You shoot yourself in the foot, not the other person. And clearly Trump hasn't stabbed them in the back, he has stabbed them quite openly in the face.

Buying weapons off the Russians, like Turkey has started doing is pretty sneaky, that is more akin to a stab in the back. And if he thinks he can defend the Turkish currency against a determined onslaught, he's got another think coming.

President Erdogan does a glorious diagonal comparison.

From City AM:

US President Donald Trump has taken a hard line against Turkey over the fate of American pastor Andrew Brunson, who has been detained in Turkey for the last two years, accused of links to the banned Kurdistan Workers Party (PKK) and the Gulenist movement which has faced a crackdown after a failed coup in 2016...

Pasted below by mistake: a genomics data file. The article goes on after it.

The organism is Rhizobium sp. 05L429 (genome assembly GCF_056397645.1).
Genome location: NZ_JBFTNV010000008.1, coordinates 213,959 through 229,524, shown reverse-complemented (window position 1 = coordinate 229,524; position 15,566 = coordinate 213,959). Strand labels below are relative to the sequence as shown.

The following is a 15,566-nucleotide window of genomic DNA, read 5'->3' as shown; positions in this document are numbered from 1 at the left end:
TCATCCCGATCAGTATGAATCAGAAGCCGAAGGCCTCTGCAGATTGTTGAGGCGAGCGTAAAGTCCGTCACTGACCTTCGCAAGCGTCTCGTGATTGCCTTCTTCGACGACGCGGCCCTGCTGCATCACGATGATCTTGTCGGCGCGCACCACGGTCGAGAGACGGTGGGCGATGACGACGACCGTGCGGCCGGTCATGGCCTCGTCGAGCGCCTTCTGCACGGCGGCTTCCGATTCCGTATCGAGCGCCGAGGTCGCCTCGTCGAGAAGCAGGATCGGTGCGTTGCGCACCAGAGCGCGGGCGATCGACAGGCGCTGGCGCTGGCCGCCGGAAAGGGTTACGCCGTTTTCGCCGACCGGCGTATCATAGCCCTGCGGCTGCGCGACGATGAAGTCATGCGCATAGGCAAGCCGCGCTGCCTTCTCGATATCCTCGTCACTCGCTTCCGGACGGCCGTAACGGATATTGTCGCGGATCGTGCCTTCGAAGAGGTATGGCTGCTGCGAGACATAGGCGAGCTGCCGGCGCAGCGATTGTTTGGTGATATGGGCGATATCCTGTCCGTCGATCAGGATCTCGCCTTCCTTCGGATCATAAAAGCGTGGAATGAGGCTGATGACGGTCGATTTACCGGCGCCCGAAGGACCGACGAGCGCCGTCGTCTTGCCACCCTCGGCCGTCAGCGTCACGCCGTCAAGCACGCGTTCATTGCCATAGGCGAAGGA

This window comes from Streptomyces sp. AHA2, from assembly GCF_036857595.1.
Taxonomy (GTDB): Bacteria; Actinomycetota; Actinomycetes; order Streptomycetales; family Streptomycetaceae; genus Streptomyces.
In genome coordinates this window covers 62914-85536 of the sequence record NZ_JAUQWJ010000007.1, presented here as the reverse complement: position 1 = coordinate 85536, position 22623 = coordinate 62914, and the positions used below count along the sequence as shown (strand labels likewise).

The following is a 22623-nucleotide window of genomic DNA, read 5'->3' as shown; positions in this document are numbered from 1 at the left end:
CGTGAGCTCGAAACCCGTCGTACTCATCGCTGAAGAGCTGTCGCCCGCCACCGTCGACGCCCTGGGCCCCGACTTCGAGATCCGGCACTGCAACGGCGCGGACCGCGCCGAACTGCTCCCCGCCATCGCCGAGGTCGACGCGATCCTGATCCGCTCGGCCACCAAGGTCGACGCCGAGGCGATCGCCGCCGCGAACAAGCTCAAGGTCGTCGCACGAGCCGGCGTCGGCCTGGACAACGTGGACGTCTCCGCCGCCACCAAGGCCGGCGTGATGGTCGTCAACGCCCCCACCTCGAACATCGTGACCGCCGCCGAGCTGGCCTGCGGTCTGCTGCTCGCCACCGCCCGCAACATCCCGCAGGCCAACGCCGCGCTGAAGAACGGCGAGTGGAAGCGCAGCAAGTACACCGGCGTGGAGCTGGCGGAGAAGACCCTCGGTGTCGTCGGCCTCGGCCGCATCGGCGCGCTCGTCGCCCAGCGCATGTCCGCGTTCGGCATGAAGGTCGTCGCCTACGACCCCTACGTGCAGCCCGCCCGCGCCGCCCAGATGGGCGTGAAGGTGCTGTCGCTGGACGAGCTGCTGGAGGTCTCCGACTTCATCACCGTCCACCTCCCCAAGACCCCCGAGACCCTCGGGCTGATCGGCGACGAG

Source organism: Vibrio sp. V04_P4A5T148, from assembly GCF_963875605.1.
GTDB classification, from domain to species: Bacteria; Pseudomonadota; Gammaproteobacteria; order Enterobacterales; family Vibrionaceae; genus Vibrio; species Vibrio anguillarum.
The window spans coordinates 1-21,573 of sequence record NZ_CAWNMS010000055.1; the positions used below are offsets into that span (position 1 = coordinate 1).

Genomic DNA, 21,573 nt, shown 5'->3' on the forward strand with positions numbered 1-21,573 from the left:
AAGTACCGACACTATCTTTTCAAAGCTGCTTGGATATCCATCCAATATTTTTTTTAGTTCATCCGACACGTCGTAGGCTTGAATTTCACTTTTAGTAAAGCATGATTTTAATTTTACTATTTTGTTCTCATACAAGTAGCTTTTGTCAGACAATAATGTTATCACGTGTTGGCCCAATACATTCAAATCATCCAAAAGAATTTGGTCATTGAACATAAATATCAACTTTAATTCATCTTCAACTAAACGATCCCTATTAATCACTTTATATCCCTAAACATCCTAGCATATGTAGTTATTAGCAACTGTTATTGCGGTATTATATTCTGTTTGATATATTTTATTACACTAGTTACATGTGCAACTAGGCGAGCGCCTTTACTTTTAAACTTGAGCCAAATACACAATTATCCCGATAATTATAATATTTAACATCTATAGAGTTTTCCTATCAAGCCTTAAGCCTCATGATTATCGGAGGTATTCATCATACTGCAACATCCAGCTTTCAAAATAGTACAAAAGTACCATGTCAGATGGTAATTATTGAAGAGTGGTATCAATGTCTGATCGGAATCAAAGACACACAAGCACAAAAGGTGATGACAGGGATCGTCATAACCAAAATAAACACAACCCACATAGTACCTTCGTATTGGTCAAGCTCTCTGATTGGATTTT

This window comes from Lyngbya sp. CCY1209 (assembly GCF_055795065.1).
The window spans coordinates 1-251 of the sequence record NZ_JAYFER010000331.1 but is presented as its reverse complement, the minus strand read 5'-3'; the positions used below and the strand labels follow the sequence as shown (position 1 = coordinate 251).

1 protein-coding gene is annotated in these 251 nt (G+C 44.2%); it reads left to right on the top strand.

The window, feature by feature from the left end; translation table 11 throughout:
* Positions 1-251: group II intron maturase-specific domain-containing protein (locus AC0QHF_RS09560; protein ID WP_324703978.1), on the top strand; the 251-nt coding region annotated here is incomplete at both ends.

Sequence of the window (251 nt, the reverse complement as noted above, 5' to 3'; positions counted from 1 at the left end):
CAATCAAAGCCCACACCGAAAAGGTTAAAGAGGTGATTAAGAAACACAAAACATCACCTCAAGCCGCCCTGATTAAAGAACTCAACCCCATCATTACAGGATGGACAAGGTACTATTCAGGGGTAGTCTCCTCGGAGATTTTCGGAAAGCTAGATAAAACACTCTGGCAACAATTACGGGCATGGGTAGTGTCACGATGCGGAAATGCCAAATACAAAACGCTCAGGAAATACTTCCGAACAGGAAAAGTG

In a New York Times article at the weekend Erdogan threatened that NATO-member Turkey could “start looking for new friends and allies” if the US did not reverse its trend of “unilateralism and disrespect”. Turkey also wants the US to hand over Pennsylvania preacher Fethullah Gulen which it blames for the 2016 coup attempt.


Woah! That's not how prisoner exchanges work.

Brunson is an American held in Turkey against his will; he wants to go back to America.

Gulen is a Turk in exile in America very much under his own will; he does not want to back to Turkey.

Saturday, 11 August 2018

Farmer 'killed in field by cattle' in Groombridge

From the BBC:

A farmer whose body was found in a field may have been trampled to death by his cattle, Sussex Police said.

The 64-year-old's body was found in a field with his Aberdeen Angus cattle and he died at the scene.

Mr Sandys's partner, Christine... found him on the ground in the field with the cows and a nine-year-old bull which had been born and raised on the farm, she said.

The bull was snorting and stamping and it was not safe to get close to Mr Sandys, she added.


I know the police shouldn't jump to conclusions, but "May have been trampled to death"??